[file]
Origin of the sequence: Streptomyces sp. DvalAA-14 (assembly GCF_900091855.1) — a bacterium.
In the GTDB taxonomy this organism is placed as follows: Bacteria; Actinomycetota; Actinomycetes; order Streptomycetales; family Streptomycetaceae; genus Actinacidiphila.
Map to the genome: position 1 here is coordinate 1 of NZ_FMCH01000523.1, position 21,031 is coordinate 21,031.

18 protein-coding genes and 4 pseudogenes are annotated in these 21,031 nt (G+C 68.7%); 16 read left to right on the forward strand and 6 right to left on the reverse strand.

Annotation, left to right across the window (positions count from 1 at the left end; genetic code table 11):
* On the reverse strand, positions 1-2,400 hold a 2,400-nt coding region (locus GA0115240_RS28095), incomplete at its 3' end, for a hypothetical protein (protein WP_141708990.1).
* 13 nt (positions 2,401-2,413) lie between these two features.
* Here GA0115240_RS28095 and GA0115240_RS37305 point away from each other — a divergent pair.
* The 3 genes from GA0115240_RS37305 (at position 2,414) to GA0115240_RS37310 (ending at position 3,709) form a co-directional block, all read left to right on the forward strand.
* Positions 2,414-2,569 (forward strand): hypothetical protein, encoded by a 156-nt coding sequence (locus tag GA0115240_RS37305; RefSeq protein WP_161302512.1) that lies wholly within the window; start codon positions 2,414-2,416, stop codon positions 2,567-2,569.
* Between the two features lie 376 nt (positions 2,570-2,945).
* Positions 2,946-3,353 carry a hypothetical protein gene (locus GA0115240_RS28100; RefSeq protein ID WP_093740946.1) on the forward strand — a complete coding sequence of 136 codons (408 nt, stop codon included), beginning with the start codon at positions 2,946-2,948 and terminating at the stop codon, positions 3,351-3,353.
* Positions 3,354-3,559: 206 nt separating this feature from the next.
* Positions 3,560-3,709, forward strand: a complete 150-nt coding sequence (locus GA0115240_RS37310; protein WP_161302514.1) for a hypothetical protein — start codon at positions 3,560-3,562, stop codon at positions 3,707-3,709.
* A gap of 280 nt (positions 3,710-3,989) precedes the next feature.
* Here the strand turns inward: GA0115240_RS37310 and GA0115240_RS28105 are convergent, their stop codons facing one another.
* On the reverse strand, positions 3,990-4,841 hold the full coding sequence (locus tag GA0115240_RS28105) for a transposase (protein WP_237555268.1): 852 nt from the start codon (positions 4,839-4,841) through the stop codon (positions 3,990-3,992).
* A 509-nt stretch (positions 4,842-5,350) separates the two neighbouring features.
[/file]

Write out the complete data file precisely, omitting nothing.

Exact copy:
Origin of the sequence: Streptomyces sp. DvalAA-14 (assembly GCF_900091855.1) — a bacterium.
In the GTDB taxonomy this organism is placed as follows: Bacteria; Actinomycetota; Actinomycetes; order Streptomycetales; family Streptomycetaceae; genus Actinacidiphila.
Map to the genome: position 1 here is coordinate 1 of NZ_FMCH01000523.1, position 21,031 is coordinate 21,031.

18 protein-coding genes and 4 pseudogenes are annotated in these 21,031 nt (G+C 68.7%); 16 read left to right on the forward strand and 6 right to left on the reverse strand.

Annotation, left to right across the window (positions count from 1 at the left end; genetic code table 11):
* On the reverse strand, positions 1-2,400 hold a 2,400-nt coding region (locus GA0115240_RS28095), incomplete at its 3' end, for a hypothetical protein (protein WP_141708990.1).
* 13 nt (positions 2,401-2,413) lie between these two features.
* Here GA0115240_RS28095 and GA0115240_RS37305 point away from each other — a divergent pair.
* The 3 genes from GA0115240_RS37305 (at position 2,414) to GA0115240_RS37310 (ending at position 3,709) form a co-directional block, all read left to right on the forward strand.
* Positions 2,414-2,569 (forward strand): hypothetical protein, encoded by a 156-nt coding sequence (locus tag GA0115240_RS37305; RefSeq protein WP_161302512.1) that lies wholly within the window; start codon positions 2,414-2,416, stop codon positions 2,567-2,569.
* Between the two features lie 376 nt (positions 2,570-2,945).
* Positions 2,946-3,353 carry a hypothetical protein gene (locus GA0115240_RS28100; RefSeq protein ID WP_093740946.1) on the forward strand — a complete coding sequence of 136 codons (408 nt, stop codon included), beginning with the start codon at positions 2,946-2,948 and terminating at the stop codon, positions 3,351-3,353.
* Positions 3,354-3,559: 206 nt separating this feature from the next.
* Positions 3,560-3,709, forward strand: a complete 150-nt coding sequence (locus GA0115240_RS37310; protein WP_161302514.1) for a hypothetical protein — start codon at positions 3,560-3,562, stop codon at positions 3,707-3,709.
* A gap of 280 nt (positions 3,710-3,989) precedes the next feature.
* Here the strand turns inward: GA0115240_RS37310 and GA0115240_RS28105 are convergent, their stop codons facing one another.
* On the reverse strand, positions 3,990-4,841 hold the full coding sequence (locus tag GA0115240_RS28105) for a transposase (protein WP_237555268.1): 852 nt from the start codon (positions 4,839-4,841) through the stop codon (positions 3,990-3,992).
* A 509-nt stretch (positions 4,842-5,350) separates the two neighbouring features.